University of Pittsburgh School of Medicine scientists this Thursday announced a potential vaccine against the new coronavirus causing the COVID-19 pandemic. When tested in mice, the vaccine produces antibodies specific to COVID-19 at quantities considered sufficient for killing the deadly virus.
Published by The Lancet, the paper is the first study to be published after critique from fellow scientists at outside institutions that describes a candidate vaccine for COVID-19.
We had previous experience on SARS-CoV in 2003 and MERS-CoV in 2014
Professor Andrea Gambotto
The researchers were able to act quickly due to experience with working during earlier coronavirus epidemics.
Andrea Gambotto, associate professor of surgery at the Pitt School of Medicine and co-senior author, said: “We had previous experience on SARS-CoV in 2003 and MERS-CoV in 2014.
“These two viruses, which are closely related to SARS-CoV-2, teach us that a particular protein, called a spike protein, is important for inducing immunity against the virus.
“We knew exactly where to fight this new virus.
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“That’s why it’s important to fund vaccine research. You never know where the next pandemic will come from.”
Louis Falo, professor and chair of dermatology at Pitt’s School of Medicine and co-senior author, added: “Our ability to rapidly develop this vaccine was a result of scientists with expertise in diverse areas of research working together with a common goal.”
The vaccine described in this paper has been dubbed by the authors as PittCoVacc, short for Pittsburgh Coronavirus Vaccine
Compared to the experimental mRNA vaccine candidate that just entered clinical trials, PittCoVacc follows a more established approach.
The researchers created PittCoVacc using lab-made pieces of a viral protein to build immunity, in a similar way to how the current flu shots work.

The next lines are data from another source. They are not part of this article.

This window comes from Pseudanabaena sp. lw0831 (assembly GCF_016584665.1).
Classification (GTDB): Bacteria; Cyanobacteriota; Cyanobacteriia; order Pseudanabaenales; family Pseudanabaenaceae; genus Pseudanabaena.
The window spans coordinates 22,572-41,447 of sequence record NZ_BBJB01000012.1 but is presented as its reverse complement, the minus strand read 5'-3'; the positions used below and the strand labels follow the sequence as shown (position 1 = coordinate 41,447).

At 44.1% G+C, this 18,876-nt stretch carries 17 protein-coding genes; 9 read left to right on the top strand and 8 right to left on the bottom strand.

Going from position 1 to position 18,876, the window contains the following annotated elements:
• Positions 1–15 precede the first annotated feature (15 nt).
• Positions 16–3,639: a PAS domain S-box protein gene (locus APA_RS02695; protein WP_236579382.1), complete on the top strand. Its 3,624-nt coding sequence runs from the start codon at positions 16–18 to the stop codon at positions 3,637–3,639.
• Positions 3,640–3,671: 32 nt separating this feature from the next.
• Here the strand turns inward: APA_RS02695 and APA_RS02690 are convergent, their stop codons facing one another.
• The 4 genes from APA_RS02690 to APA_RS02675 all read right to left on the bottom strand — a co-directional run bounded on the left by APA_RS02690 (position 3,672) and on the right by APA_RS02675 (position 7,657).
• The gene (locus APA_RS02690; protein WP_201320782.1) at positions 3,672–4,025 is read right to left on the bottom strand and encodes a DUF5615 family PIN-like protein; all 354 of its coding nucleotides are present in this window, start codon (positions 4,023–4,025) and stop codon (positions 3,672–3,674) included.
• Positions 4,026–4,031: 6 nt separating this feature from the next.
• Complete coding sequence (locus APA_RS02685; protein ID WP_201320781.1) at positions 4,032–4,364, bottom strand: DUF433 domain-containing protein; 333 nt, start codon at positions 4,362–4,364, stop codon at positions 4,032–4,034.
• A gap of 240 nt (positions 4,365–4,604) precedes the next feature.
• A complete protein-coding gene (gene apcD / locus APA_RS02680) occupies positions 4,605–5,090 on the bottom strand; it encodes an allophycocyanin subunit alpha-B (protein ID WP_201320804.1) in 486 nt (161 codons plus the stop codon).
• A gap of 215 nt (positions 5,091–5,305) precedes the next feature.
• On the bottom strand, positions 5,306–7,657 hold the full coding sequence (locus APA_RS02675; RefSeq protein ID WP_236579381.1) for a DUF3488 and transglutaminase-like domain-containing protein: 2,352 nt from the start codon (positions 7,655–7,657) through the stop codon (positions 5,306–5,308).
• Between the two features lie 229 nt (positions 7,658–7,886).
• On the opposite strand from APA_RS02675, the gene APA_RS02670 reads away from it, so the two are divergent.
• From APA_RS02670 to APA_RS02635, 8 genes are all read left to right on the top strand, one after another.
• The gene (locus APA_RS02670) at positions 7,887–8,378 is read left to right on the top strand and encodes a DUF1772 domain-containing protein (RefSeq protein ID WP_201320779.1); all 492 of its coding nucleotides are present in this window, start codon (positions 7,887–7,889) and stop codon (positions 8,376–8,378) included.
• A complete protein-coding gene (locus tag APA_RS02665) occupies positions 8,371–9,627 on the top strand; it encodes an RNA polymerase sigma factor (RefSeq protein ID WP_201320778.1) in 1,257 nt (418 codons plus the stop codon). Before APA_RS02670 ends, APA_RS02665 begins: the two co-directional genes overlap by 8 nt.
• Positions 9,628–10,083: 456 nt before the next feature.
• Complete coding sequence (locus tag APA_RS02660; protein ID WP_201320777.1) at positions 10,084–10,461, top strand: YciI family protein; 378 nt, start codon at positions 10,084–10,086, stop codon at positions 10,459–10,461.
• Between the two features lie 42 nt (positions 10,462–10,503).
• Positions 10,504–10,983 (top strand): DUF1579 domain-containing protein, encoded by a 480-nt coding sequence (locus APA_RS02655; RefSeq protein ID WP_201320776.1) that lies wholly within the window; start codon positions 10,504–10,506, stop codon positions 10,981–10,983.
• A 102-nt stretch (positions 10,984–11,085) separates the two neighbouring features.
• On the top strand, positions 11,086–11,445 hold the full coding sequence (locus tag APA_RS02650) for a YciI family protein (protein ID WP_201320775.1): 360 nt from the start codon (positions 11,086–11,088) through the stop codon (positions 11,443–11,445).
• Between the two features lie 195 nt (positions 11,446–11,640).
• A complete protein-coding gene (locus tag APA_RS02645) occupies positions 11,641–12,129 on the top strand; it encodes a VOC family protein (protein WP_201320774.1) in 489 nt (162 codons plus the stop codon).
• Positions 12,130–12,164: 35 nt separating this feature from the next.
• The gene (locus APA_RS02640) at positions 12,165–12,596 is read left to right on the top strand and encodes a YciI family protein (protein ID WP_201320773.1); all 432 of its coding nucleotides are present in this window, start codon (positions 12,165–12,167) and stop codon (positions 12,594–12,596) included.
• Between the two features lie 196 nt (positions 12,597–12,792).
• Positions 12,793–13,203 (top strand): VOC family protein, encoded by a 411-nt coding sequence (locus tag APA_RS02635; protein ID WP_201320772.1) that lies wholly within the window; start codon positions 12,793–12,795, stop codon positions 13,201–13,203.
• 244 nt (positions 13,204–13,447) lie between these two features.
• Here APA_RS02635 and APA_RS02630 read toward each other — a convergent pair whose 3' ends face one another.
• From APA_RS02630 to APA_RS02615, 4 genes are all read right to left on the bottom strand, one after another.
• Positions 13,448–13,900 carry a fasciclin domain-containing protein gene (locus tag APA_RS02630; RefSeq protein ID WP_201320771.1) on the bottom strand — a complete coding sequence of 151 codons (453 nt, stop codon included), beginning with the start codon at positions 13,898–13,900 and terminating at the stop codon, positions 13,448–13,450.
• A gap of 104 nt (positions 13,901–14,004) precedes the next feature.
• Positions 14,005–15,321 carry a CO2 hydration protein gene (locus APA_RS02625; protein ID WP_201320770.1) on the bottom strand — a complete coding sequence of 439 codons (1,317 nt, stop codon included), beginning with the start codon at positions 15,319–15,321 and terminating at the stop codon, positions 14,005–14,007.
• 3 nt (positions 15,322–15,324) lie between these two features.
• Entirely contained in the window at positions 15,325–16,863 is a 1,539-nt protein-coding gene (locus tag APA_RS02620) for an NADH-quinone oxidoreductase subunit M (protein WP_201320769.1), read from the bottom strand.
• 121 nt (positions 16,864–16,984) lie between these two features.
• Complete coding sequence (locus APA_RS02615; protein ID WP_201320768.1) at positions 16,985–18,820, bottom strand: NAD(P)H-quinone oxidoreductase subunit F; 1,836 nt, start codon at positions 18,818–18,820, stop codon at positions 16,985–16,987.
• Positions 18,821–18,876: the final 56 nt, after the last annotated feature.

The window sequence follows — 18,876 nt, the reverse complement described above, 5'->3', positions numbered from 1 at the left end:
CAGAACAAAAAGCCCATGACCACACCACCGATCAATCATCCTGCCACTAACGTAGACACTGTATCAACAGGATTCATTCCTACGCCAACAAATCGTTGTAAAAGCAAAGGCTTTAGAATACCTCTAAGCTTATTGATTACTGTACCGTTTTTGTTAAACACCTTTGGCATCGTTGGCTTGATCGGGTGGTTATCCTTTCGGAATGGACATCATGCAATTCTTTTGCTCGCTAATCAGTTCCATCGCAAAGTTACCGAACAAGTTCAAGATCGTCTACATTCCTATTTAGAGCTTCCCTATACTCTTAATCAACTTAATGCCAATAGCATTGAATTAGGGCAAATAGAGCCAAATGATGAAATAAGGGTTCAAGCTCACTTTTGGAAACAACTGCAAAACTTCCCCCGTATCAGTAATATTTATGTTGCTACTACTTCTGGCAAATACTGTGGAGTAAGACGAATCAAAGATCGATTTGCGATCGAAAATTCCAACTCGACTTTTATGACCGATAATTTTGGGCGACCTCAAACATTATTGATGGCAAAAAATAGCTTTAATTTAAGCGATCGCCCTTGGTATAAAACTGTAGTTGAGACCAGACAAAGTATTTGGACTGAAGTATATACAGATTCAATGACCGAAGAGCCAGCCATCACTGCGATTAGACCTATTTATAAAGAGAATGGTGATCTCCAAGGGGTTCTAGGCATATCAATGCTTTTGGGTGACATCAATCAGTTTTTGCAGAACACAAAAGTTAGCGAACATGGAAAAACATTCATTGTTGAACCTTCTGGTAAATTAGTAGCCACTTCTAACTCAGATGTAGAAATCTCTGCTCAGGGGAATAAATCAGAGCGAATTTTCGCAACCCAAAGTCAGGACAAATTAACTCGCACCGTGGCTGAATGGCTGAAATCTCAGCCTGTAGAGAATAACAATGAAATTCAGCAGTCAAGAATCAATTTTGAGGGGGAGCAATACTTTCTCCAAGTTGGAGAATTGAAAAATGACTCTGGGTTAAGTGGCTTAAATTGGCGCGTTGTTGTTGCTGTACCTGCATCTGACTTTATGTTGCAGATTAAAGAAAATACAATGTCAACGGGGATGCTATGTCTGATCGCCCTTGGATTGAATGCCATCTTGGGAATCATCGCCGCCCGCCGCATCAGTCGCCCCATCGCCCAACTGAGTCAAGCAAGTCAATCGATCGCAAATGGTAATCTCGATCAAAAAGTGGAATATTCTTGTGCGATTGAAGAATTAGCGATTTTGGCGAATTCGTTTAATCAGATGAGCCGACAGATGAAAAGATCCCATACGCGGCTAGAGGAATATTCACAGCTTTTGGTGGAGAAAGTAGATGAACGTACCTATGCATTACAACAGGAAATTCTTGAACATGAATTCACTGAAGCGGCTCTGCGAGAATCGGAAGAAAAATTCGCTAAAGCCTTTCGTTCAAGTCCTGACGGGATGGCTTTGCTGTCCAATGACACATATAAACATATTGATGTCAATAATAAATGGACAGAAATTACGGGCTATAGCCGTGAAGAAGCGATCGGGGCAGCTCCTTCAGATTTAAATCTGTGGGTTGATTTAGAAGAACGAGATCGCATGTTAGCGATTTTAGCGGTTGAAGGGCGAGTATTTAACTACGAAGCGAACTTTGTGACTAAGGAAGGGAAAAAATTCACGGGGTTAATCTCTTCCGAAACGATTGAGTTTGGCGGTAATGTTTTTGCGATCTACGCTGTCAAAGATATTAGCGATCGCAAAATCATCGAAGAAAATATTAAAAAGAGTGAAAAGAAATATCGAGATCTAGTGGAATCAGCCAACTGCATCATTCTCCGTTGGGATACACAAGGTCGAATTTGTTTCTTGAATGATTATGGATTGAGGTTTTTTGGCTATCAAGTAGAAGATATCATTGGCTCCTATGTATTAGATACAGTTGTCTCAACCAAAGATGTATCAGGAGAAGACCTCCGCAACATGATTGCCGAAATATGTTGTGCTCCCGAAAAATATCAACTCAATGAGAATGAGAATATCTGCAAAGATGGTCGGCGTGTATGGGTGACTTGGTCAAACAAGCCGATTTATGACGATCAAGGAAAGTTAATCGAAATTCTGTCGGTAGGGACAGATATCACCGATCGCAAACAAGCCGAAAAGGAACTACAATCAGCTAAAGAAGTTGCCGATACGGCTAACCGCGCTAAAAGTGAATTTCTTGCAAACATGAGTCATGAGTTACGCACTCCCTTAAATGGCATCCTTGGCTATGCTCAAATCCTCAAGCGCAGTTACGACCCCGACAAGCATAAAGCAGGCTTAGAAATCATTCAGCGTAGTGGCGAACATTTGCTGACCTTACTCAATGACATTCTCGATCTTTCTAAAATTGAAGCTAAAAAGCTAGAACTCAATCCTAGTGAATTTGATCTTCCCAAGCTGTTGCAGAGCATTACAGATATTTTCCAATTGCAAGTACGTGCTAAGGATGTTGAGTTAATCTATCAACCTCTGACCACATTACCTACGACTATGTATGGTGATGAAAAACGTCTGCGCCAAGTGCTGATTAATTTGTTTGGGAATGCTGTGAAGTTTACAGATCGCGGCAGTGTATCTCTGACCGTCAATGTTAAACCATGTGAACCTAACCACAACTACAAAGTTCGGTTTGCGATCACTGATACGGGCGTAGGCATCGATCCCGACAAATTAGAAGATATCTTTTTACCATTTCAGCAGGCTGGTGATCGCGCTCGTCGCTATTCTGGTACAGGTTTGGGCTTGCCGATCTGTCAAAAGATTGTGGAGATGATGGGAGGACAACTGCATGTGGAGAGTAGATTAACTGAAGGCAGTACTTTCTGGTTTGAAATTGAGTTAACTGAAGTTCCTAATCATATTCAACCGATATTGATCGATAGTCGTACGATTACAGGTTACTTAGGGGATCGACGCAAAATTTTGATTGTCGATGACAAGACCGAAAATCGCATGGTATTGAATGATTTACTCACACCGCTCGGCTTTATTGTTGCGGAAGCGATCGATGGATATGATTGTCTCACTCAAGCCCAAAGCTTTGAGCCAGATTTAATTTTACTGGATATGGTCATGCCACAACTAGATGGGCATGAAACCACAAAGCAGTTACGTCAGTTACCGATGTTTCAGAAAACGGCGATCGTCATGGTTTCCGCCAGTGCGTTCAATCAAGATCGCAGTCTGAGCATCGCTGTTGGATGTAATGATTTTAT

The team incorporated a novel approach to deliver the drug, called a microneedle array, to increase potency.
This is a fingertip-sized patch of 400 tiny needles that deliver the spike protein pieces into the skin, where the immune reaction is strongest.
The patch is applied like a plaster and then the needles — made entirely of sugar and the protein pieces — simply dissolve into the skin.
Professor Falo said: “We developed this to build on the original scratch method used to deliver the smallpox vaccine to the skin, but as a high-tech version that is more efficient and reproducible patient to patient.
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“And it’s actually pretty painless — it feels kind of like Velcro.”
The system also is highly scalable, as the protein pieces are manufactured by what has been described as a “cell factory”.
This sees layers upon layers of cultured cells engineered to express the SARS-CoV-2 spike protein and these can be stacked further to multiply yield.
And purifying the protein also can be done at industrial scale.
Mass-producing the microneedle array involves spinning down the protein-sugar mixture into a mould using a centrifuge.
Once manufactured, the vaccine can sit at room temperature until it’s needed, eliminating the need for refrigeration during transport or storage.
Dr Gambotto added: “For most vaccines, you don’t need to address scalability to begin with.
“But when you try to develop a vaccine quickly against a pandemic that’s the first requirement.”
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